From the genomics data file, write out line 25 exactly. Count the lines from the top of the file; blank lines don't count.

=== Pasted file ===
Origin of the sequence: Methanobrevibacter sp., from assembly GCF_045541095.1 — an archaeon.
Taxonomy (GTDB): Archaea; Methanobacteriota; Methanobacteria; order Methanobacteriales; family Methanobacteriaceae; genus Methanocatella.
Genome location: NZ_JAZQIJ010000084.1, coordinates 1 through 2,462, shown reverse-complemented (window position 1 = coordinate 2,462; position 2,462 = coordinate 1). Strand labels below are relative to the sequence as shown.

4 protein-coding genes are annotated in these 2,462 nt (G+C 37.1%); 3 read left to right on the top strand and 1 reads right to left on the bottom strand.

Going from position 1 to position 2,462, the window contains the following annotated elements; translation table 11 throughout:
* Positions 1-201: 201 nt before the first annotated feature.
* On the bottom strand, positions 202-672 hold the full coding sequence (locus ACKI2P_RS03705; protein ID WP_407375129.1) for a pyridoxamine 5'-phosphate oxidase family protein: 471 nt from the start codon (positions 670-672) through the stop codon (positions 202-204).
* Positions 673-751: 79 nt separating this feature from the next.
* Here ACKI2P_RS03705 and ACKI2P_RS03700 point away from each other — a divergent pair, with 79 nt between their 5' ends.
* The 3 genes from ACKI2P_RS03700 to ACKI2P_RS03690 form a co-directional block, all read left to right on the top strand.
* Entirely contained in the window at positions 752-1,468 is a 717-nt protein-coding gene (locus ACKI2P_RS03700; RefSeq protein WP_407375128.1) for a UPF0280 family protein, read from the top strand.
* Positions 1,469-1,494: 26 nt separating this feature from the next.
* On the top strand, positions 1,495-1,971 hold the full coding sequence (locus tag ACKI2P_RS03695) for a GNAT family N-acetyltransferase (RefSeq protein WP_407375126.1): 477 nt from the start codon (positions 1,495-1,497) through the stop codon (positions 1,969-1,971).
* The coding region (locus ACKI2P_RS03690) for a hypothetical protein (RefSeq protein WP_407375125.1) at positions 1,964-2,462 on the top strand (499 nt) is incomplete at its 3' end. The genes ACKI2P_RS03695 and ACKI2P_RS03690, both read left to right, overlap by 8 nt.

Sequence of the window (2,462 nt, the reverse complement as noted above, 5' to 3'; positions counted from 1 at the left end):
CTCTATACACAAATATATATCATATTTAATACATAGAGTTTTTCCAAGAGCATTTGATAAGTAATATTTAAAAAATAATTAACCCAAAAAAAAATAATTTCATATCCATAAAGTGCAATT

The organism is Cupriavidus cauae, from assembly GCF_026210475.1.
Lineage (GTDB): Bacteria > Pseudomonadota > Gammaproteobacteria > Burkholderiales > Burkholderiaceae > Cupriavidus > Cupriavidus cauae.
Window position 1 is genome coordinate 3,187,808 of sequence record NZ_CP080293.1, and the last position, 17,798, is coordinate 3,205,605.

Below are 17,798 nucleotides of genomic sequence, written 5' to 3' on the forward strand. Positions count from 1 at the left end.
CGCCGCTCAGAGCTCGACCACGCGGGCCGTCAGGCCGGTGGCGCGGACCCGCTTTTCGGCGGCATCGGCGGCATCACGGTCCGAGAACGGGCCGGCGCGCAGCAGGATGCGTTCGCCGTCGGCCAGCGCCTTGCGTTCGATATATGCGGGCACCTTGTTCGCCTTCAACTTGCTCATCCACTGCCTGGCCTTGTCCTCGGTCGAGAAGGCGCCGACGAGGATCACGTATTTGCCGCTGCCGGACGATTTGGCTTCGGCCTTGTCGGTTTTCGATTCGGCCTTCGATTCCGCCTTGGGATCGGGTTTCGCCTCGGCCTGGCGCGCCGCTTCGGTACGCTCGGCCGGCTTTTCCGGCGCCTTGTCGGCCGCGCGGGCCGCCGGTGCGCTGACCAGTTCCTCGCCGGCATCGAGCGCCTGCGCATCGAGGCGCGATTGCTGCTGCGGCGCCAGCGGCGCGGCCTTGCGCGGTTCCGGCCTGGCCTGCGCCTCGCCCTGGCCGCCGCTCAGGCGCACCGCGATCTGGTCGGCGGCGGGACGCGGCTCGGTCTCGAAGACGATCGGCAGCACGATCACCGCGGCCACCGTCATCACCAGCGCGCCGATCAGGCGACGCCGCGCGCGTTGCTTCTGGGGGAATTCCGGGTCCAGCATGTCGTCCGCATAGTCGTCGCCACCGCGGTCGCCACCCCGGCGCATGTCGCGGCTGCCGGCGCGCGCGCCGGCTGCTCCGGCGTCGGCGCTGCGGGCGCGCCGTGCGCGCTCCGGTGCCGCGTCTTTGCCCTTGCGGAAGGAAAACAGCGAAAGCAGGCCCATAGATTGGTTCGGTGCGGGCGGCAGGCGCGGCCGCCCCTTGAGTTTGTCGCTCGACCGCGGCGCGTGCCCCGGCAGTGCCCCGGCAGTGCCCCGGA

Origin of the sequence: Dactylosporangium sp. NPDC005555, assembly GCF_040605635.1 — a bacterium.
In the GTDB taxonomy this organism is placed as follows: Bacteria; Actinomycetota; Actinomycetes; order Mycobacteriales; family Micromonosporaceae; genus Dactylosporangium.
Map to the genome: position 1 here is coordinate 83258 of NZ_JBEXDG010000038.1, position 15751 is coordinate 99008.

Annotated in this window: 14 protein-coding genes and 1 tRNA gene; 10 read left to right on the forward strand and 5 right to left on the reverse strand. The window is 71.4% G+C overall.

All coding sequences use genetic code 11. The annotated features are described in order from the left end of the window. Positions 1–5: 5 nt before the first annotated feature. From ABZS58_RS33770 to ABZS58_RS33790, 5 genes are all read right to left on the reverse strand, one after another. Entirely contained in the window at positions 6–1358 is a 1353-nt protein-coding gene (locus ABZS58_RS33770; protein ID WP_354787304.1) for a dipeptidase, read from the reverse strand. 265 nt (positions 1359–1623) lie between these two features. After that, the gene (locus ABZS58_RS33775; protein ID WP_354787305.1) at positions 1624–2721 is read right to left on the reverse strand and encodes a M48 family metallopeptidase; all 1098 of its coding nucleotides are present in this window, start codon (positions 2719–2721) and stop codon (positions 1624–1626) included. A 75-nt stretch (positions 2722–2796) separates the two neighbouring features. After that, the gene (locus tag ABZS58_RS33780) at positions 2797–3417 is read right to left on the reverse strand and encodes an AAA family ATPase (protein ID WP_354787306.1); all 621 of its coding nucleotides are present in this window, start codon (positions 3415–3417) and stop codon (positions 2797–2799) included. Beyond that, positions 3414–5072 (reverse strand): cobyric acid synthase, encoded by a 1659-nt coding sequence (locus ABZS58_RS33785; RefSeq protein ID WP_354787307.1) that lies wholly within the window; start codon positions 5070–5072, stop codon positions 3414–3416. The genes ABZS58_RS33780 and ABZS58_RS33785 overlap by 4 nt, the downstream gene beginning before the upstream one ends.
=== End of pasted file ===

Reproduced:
Annotated in this window: 14 protein-coding genes and 1 tRNA gene; 10 read left to right on the forward strand and 5 right to left on the reverse strand. The window is 71.4% G+C overall.